Web3: Explain like I'm five

Web3: Explain like I'm five

You've probably heard of Web3 unless you've been living under a rock. Web3 is widely regarded as the Internet's future, and Web3 apps have recently become all the rage. What is Web3? How can developers create Web3 apps?

Let's get started

The first phase of the Internet, Web1, was mainly about providing online content and information. As such, Web1 was largely static and practically only allowed users to read information.

The cloud, which is a remote data storage and processing service accessible over the internet, powers most online services like email, social networking, and shopping. Cloud services are available through Amazon Web Services, Google Cloud, Microsoft Azure, and other platforms. This means that any information shared by users on these platforms is stored by the cloud service provider employed by an online business, such as food delivery or e-commerce. That is known as Web2

Web3 is the next generation of the internet, with blockchain-based services. Data in Web3 is shared rather than owned by centralised institutions. Furthermore, Web3 prioritises back-end functionality, whereas Web2 prioritised front-end functionality. The advent of dApps, or decentralised applications, which could eventually replace standard applications, is another notable element of the Web3 era.

You may have heard about "Web3.js" while learning about Web3 and its practical uses. What exactly is Web3.js? The Web3.js library is the primary JavaScript library you'll use while creating Web3 applications. This library is primarily used to interface with the Ethereum blockchain. Web3.js can be thought of as an Ethereum JavaScript API. As a developer, you can use the Web3.js library to create clients or applications that communicate with the Ethereum blockchain. If you wish to properly deal with an Ethereum blockchain from JavaScript, you'll need to bridge the gap between JavaScript and Web3.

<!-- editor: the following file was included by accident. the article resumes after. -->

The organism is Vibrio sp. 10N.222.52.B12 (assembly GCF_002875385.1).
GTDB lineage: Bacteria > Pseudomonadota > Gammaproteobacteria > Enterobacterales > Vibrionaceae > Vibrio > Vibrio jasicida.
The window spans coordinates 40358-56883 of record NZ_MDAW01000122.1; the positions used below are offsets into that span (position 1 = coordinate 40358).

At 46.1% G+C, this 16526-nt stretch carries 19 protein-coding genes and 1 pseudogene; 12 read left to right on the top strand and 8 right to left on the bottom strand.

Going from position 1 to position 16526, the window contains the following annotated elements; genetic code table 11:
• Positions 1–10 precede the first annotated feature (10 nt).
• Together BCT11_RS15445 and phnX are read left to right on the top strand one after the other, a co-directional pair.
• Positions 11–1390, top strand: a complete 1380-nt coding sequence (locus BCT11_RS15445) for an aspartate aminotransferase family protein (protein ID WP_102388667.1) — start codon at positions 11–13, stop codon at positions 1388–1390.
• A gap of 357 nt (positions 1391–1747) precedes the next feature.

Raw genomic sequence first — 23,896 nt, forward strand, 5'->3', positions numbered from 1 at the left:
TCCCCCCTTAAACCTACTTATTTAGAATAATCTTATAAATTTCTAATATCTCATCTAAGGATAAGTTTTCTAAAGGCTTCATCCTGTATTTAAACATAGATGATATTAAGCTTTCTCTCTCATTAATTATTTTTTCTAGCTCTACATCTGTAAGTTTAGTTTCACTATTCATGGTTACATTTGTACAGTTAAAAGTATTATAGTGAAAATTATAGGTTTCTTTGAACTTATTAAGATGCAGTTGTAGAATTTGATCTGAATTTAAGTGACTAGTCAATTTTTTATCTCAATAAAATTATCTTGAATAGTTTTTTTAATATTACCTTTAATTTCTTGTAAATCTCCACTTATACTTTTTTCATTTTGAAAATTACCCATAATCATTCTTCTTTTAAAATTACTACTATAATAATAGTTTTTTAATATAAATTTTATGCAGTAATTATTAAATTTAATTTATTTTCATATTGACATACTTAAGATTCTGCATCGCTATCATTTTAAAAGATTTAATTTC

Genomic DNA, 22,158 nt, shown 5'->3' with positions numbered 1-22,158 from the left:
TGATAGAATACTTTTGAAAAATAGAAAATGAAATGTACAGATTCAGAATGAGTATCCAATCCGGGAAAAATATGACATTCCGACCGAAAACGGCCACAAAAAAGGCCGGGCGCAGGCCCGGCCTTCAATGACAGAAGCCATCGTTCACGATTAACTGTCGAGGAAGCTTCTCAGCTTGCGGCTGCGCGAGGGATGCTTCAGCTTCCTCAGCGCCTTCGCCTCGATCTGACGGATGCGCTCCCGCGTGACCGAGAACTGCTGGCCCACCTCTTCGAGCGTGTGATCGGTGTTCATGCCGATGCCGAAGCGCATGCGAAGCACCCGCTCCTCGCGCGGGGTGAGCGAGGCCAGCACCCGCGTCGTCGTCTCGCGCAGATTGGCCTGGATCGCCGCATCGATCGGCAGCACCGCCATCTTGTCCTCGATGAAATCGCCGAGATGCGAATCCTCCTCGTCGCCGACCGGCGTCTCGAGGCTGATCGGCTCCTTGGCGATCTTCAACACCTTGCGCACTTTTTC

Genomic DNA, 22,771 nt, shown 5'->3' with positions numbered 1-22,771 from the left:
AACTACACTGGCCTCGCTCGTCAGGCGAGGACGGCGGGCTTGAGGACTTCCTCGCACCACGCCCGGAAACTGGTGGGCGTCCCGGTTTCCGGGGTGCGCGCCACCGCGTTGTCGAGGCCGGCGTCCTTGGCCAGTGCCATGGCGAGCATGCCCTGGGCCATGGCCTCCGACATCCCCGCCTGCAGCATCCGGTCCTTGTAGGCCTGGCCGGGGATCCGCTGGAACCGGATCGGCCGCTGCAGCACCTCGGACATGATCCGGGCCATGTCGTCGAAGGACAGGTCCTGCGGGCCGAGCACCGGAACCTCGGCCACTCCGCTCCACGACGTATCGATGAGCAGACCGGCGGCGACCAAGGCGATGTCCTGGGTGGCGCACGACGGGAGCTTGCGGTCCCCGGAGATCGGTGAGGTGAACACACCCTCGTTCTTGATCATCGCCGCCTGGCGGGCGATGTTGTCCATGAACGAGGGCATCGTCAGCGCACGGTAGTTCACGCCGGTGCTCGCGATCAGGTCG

The transition to Web3 is, without a doubt, the Internet’s most significant paradigm shift since the emergence of Web2. So, what is Web3? Well, whereas Web1 was a largely static, read-only web, and Web2 was a dynamic, read-write web, Web3 will provide a decentralized, unmediated read-write Internet. Obviously, cryptocurrency is a key building block for Web3 since one needs to transact crypto coins or tokens to participate in them. But Web3 is a lot more than that and its use cases are still evolving. The best example of the Web3 universe is NFTs or non-fungible tokens, which are bought using crypto coins.

Though there is a lot of interest around both, experts said both are not correlated. The metaverse is about creating digital avatars and interacting with others in virtual spaces, be it offices or arcades. It does not have to be on a blockchain.

Most role-playing games offer similar services. Imagine metaverse as a role-playing game in a 3D realm. Microsoft is rolling out metaverses through MS Teams in 2022, which will probably run on Azure rather than Ethereum or Solana.

The whole point of Web3 is decentralisation. While building a metaverse on blockchain is a possibility, it does not make it a purely Web3 use case.

An example

Below, I shall list the differences between Web1, Web2 and Web3 for clearer understanding.

web1 - Web1

web2 - Web2

web3 - Web 3

Thank you for reading.

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